The film shifts back to a realistic tone to deal with the young doctor realizing he's in love with young fury, not young chaste.
The problem is, he's barely spent any time with young fury, so the relationship feels abrupt, and has a different tone from the realism about medical proceedures, then the comedic tone, then the serious tone about women's rights and the treatment of the poor.
The film has a good heart. It allows the young daughter to have the realization that a better life for her won't involve being the wife of the young doctor.
Shifts in tone can be one of the most common and vexing problem in some scripts. The shift in tone helps create the effect of a climax at the same time it undercuts the impact.
I don't always expect characters in a film to behave like rocket scientists, except when some of them ARE scientists. The characters here act more like ten year olds on their first backyard overnight camp out.
Some impressive CGI, and the action picks up in the 2nd hour.
The movie raises some big questions (who created us) but it doesn't do much to explore them.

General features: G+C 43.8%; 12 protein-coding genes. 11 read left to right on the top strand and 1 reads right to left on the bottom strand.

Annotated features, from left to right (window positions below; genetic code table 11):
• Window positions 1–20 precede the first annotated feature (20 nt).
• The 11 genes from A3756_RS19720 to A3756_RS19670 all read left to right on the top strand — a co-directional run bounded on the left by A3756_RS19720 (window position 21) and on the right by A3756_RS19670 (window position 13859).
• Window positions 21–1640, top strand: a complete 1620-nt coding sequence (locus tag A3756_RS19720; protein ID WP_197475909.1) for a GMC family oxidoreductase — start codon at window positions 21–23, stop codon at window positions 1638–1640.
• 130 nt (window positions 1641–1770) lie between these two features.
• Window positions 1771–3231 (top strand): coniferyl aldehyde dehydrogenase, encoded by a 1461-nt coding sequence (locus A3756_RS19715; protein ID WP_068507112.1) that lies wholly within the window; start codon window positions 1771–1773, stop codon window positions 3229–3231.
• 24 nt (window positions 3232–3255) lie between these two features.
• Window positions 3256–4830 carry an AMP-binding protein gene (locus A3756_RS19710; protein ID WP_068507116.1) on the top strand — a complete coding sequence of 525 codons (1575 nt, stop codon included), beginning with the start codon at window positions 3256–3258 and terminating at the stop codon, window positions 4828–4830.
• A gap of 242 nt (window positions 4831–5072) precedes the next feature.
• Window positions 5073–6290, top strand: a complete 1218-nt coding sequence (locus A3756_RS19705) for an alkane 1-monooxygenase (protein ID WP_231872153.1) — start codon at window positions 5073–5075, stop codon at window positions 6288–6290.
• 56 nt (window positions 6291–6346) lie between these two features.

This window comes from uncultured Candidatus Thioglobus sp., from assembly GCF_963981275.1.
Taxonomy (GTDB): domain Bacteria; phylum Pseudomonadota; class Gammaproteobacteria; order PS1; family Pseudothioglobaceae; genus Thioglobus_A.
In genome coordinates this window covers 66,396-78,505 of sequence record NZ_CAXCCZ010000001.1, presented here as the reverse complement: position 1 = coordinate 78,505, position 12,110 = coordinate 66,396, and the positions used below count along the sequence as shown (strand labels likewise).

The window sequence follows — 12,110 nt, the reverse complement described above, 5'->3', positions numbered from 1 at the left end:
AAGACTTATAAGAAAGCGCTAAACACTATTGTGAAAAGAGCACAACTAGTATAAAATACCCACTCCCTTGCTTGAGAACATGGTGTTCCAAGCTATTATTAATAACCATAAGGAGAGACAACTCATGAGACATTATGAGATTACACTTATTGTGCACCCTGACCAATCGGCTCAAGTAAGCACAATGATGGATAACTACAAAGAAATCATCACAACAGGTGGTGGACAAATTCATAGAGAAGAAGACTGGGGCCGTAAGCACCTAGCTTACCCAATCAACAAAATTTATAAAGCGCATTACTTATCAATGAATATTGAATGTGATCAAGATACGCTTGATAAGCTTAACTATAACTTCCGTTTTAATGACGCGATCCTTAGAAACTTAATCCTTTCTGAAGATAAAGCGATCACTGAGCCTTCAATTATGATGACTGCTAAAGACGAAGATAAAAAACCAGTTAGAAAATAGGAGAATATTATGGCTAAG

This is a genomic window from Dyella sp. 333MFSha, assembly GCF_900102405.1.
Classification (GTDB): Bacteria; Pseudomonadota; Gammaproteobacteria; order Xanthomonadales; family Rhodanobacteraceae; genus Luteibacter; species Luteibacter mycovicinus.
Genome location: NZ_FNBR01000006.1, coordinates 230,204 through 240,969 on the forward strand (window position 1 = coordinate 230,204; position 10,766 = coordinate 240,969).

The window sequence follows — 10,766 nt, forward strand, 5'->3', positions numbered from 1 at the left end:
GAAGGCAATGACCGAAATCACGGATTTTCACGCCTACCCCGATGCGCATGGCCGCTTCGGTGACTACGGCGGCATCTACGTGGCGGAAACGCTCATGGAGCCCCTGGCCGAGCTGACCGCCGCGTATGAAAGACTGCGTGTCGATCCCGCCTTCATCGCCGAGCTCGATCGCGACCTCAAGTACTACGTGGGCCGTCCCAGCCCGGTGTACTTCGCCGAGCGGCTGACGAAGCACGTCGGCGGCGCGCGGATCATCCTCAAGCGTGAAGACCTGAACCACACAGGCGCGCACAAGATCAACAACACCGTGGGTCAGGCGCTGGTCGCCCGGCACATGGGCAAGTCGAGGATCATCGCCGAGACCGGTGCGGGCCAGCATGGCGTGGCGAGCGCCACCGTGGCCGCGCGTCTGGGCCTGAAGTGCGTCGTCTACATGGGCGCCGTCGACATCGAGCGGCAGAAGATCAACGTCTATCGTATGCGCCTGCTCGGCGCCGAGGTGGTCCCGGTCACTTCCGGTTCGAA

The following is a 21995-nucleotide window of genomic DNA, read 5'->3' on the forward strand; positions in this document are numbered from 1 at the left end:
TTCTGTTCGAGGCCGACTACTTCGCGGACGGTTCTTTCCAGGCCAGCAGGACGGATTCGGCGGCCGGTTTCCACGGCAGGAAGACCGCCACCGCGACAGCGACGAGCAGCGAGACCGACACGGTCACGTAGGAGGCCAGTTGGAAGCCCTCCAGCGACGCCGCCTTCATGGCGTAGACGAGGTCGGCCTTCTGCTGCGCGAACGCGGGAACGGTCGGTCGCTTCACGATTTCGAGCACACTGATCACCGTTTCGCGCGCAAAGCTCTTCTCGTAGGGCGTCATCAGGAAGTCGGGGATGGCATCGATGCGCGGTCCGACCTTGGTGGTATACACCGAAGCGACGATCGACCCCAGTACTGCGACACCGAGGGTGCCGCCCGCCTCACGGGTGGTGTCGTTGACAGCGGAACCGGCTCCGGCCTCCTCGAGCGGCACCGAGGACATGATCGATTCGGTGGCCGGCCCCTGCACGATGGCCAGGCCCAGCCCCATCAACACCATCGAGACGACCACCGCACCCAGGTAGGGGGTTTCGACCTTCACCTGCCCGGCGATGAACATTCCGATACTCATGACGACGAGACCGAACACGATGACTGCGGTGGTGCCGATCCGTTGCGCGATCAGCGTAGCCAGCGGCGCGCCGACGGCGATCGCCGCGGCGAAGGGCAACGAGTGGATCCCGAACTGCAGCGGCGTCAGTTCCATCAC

The Cabin in the Woods
This is clever and well made, with the Josh Whedon touches of strong character development and sly humor. Some college students go off to the cabin in the woods and find themselves part of an elaborately-staged, deadly ritual overseen by some jaded bureaucrats.
In the end, a pair of unlikely characters remain loyal to each other.
I saw this on a smaller, 2nd run screen, and I felt that scale added to my enjoyment of the film.
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Review of Maleficent - Thursday, June 12, 2014
Focus is on New Media at the Willamette Writers Conference - Sunday, April 13, 2014
Notes on The Hunger Games Movie & Other Recent Movies - Monday, June 25, 2012
Quick Cuts - Capsule Reviews of Current Movies - Wednesday, May 30, 2012
Quick Cuts - Capsule Movie Reviews - Tuesday, January 10, 2012
Capsule Movie Reviews of The Skin I Live In, Submarine, Finding Joe - Wednesday, December 14, 2011
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When Minor Characters Take Over a Story - Tuesday, December 22, 2009
Notes on Knowing, Star Trek, and Sunshine Cleaning - Monday, May 18, 2009
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Notes on Cthulhu, Righteous Kill, Burn After Reading - Monday, October 06, 2008
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Notes on Flags of Our Fathers, The Departed, Stranger Than Fiction - Sunday, December 24, 2006
Notes on The Black Dahlia, The Illusionist, Pulse, The Descent - Wednesday, September 20, 2006
Lady in the Water - Sunday, July 30, 2006
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Notes on Willy Wonka, Dark Water, The Snow Walker - Tuesday, August 09, 2005
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Notes on Hitchhikers, Sin City - Saturday, April 30, 2005